Some dogs are intelligent and easy to teach, even for demanding duties like becoming a service dog, but one German Shepard just does not have it in him. Dedicated specialists train animals, primarily dogs, around the nation to assist individuals with medical and developmental challenges. It’s a lengthy procedure, but when done correctly, these animals can detect how their people are feeling and assist them in any situation. When a German Shepard puppy called Ryker arrived at the Double H Canine Training Academy in Louisville, Kentucky, they assumed he would be easy to teach.
The Double H serves as a specific training facility. They don’t employ a training method since they feel each dog is unique. They also claim that any dog can be taught. However, being a service dog requires more than merely sitting and walking in a straight line. Service dogs help their owners in a variety of ways. They are there to help with emotional issues and to console those who are unhappy or depressed. They should, however, assist with duties such as opening the fridge or turning on the lights.
So, when Ryker was ordered to retrieve a water bottle, he chewed it so hard that it leaked all over the floor. The Double H crew realized they had their job cut out for them and decided to try something different. Rather of getting water bottles, they opted to observe how Ryker performed on another duty.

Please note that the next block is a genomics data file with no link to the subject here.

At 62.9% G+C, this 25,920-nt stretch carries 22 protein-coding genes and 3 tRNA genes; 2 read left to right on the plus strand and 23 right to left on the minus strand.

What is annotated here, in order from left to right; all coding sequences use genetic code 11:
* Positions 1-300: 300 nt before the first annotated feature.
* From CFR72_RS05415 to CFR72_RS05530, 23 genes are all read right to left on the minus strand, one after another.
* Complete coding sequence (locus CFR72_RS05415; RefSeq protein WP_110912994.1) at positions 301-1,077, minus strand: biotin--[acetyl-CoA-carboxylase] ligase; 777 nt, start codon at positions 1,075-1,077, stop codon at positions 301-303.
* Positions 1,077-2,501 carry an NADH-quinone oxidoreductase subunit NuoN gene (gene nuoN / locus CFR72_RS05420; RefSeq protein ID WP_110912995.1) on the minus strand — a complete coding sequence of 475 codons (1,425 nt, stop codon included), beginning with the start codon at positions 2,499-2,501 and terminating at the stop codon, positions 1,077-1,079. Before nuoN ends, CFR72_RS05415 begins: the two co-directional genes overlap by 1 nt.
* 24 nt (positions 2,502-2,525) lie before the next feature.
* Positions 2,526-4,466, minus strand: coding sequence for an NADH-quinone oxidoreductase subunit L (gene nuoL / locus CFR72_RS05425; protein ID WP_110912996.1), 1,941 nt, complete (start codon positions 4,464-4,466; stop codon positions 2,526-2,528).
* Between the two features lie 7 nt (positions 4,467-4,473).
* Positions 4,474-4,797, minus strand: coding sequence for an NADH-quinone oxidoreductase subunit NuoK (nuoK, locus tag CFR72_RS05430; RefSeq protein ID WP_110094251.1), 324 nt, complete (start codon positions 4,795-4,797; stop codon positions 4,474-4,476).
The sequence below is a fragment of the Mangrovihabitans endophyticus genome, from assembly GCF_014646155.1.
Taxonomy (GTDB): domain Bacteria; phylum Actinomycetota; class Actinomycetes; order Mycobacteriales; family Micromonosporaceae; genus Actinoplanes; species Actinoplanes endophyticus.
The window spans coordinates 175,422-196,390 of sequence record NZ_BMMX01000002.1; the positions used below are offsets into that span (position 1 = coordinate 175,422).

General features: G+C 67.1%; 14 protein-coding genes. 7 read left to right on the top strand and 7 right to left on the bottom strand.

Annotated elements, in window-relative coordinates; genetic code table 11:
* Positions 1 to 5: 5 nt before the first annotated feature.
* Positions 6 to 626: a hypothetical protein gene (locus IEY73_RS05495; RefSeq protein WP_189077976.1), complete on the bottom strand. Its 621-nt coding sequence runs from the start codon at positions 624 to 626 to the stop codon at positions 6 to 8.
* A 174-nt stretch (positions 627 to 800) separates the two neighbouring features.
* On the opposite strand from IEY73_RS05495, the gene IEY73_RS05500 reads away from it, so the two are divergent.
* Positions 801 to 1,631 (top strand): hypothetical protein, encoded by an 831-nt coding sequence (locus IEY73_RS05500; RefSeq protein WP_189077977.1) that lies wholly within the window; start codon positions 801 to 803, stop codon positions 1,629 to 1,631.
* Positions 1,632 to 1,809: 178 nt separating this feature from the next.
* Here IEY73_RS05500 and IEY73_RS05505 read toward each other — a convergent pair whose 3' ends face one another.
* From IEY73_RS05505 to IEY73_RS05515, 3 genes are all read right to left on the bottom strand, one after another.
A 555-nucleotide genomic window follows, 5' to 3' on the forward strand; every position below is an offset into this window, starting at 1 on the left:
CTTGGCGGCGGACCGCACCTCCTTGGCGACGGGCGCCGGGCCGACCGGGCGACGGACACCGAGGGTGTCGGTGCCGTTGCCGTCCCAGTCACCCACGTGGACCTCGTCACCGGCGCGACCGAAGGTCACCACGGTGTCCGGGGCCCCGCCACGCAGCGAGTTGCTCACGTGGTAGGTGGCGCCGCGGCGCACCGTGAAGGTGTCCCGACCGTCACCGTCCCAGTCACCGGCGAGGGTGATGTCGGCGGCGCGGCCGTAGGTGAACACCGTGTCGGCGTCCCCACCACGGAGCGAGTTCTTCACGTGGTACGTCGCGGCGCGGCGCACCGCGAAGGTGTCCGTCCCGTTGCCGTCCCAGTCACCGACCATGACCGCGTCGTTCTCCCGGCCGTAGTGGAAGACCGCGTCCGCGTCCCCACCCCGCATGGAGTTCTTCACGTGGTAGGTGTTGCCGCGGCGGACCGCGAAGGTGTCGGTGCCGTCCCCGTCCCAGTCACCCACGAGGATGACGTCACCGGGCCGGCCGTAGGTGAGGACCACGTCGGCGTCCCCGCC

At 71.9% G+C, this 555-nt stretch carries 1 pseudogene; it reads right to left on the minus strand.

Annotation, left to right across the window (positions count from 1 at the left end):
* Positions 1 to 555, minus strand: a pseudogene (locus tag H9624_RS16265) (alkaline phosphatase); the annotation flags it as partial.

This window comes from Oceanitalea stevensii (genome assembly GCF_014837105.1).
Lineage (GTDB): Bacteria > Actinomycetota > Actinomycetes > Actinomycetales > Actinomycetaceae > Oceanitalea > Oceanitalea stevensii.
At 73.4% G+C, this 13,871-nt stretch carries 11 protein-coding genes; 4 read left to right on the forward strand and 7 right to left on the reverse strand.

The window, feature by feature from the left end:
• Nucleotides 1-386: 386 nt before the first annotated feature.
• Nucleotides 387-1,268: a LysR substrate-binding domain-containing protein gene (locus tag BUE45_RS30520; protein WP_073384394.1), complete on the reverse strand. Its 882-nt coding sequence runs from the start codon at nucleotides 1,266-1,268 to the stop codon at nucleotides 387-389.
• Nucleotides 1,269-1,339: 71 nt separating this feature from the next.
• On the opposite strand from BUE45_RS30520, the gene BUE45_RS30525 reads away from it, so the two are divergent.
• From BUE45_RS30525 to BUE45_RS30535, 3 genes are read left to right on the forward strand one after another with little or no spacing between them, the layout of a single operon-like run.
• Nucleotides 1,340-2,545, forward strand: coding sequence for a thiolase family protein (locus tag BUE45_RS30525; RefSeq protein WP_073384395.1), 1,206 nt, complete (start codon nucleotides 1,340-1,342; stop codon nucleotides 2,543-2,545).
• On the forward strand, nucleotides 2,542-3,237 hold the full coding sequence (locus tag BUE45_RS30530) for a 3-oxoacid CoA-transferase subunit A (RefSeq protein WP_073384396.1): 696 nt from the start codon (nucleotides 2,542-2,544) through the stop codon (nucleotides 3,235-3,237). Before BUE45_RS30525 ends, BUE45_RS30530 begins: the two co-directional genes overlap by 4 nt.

Ryker and a walker were brought into the centre of the room by a trainer. Ryker sat at his feet like a nice little boy until it was time to move. A service dog will accompany their owner on a leisurely stroll, stepping between them and any impediments. Ryker had to want to do it. However, there were two scrumptious and entertaining-looking tennis balls on the end of the walker. Even the trainer couldn’t help but chuckle as Ryker went after them instead. So the fetching and walking didn’t go as planned. Even yet, the people at Double H weren’t ready to lose up on Ryker just yet. They attempted to teach him how to open the fridge, but he was so thrilled that he nearly knocked it over by biting and pushing on the handle. They also attempted to educate Ryker how to assist his human by steering and pushing his wheelchair. The puppy was anxious to undertake this activity, but he got carried away and moved too quickly. It’s difficult to determine whether they were teaching him or merely putting “Ryker Rydes” in the training chair towards the end.
Ryker may not have the physical ability to succeed as a properly trained service dog, but he makes up for it in spirit. This joyful, lively, and sociable German Shepard puppy will provide years of love, laughter, and good memories to whomever he ends up with. Ryker isn’t a service dog, but he’s a wonderful companion.